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Will K.
Developer at Carleton College
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Python Programming
TutorMe
Question:

Given a list (called array) of true and false values, provide a snippet of Python code that sorts the list so that every false value precedes a true value in $$O(n)$$ time. Assume that the array has at least 1 value in it.

Will K.
Answer:

i = 0 j = len(array) - 1 while i != j: if array[i] and not(array[j]): temp = array[i] array[i] = array[j] array[j] = temp elif array[i]: j = j - 1 elif not(array[j]): i = i + 1 else: i = i + 1

Java Programming
TutorMe
Question:

Given a array of true and false values, provide a snippet of java code that sorts the array so that every false value precedes a true value in $$O(n)$$ time. Assume that the array has at least 1 value in it.

Will K.
Answer:

int i = 0; int j = array.length - 1; boolean temp; while (i != j) { if (array[i] && !array[j]) { temp = array[i]; array[i] = array[j]; array[j] = temp; } else if (array[i]) { j = j - 1; } else { i = i + 1; } } The above code utilizes a while loop, checking pairs of values beginning at the highest value and the lowest value and swapping them until $$i = j$$, at which point all the values have been swapped. This occurs in $$O(n)$$ time because every time the loop runs through, one operation is performed and at least one member of the array is placed into a sorted position.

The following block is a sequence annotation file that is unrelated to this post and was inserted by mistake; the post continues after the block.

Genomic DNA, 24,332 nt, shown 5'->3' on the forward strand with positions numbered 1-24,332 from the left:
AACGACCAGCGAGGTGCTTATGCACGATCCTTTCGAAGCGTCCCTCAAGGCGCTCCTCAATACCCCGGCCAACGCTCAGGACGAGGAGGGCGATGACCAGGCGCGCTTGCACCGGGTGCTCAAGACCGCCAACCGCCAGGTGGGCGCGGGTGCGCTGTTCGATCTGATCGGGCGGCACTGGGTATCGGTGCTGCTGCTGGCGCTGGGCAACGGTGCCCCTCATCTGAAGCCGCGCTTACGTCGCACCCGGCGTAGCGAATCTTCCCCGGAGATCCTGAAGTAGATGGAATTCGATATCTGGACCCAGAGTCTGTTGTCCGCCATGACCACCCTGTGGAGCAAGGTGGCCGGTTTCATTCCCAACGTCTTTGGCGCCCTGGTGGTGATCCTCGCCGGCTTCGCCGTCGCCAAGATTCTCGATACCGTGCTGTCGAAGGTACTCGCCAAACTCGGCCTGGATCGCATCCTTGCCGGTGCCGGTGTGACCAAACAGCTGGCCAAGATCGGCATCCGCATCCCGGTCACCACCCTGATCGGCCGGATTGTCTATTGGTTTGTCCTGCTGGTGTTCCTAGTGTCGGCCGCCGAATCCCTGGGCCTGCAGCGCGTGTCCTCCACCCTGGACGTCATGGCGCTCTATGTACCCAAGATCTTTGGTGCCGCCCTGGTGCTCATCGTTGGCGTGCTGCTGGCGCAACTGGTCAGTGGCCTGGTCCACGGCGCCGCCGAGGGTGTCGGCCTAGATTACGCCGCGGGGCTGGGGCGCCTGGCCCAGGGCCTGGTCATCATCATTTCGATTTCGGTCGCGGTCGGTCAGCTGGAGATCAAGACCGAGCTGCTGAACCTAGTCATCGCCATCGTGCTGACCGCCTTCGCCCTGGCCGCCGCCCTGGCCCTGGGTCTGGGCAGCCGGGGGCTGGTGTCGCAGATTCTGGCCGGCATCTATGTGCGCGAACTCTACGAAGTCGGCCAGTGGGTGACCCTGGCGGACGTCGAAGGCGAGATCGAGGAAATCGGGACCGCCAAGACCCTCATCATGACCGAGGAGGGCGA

Calculus
TutorMe
Question:

Knowing that the derivative of $$ln(x)$$ is $$\frac{1}{x}$$, show the following: $(\frac{d}{dx}e^x = e^x$)

Will K.
Answer:

Let us begin by calculating the derivative of $$ln(e^x)$$ with respect to x using what we know about logarithms. We begin by moving the exponent in front of the logarithm using the logarithm power rule $$log_b(a^m) = m*log_b(a)$$. This gives us $$x*ln(e)$$. Since the natural logarithm of e is 1, we are left with simply the derivative with respect to $$x$$ of $$x$$. This works out to be 1. Here's our result right now: $(\frac{d}{dx}(ln(e^x)) = 1$) So now we know that the derivative of $$ln(e^x)$$ with respect to x is 1, but we still haven't figured out what the derivative of $$e^x$$ is. We can also use the chain rule to solve this problem. Remember that the chain rule states that if $$y(x) = f(g(x))$$ then $$y'(x) = g'(x)*f'(g(x))$$. Thus, the derivative of $$ln(e^x)$$, in addition to being equivalent to 1, must also be equivalent to the derivative of $$e^x$$ multiplied by $$1/e^x$$. This might seem sudden to you, so let's unpack it further. In our use of the chain rule, $$f(x) = ln(x)$$ and $$g(x) = e^x$$. Thus, $$f(g(x)) = ln(e^x)$$, which is what we want to calculate the derivative of. By the chain rule, the derivative of this is $$g'(x)*f'(g(x))$$ -- that is, the derivative of $$e^x$$ with respect to $$x$$ multiplied by the derivative of $$ln(e^x)$$ with respect to $$e^x$$. We know that the derivative of the natural logarithm with respect to a quantity is equivalent to 1 over the quantity, so $$f'(g(x)) = 1/g(x) = 1/e^x$$. So we know our full derivative, remembering the result we got in the first section, is the following: $(\frac{d}{dx}(ln(e^x)) = \frac{d}{dx}(e^x) * \frac{1}{e^x} = 1$) Remember that we're trying to find the derivative of $$e^x$$ with respect to $$x$$. So let's set $$\frac{d}{dx}e^x = u$$, and try to solve for $$u$$ in the above equation. $(\frac{d}{dx}(ln(e^x)) = u * \frac{1}{e^x} = 1$) Let's try solving that last section for $$u$$: $(u = e^x$) And since $$\frac{d}{dx}e^x = u$$: $(\frac{d}{dx}e^x = e^x$)

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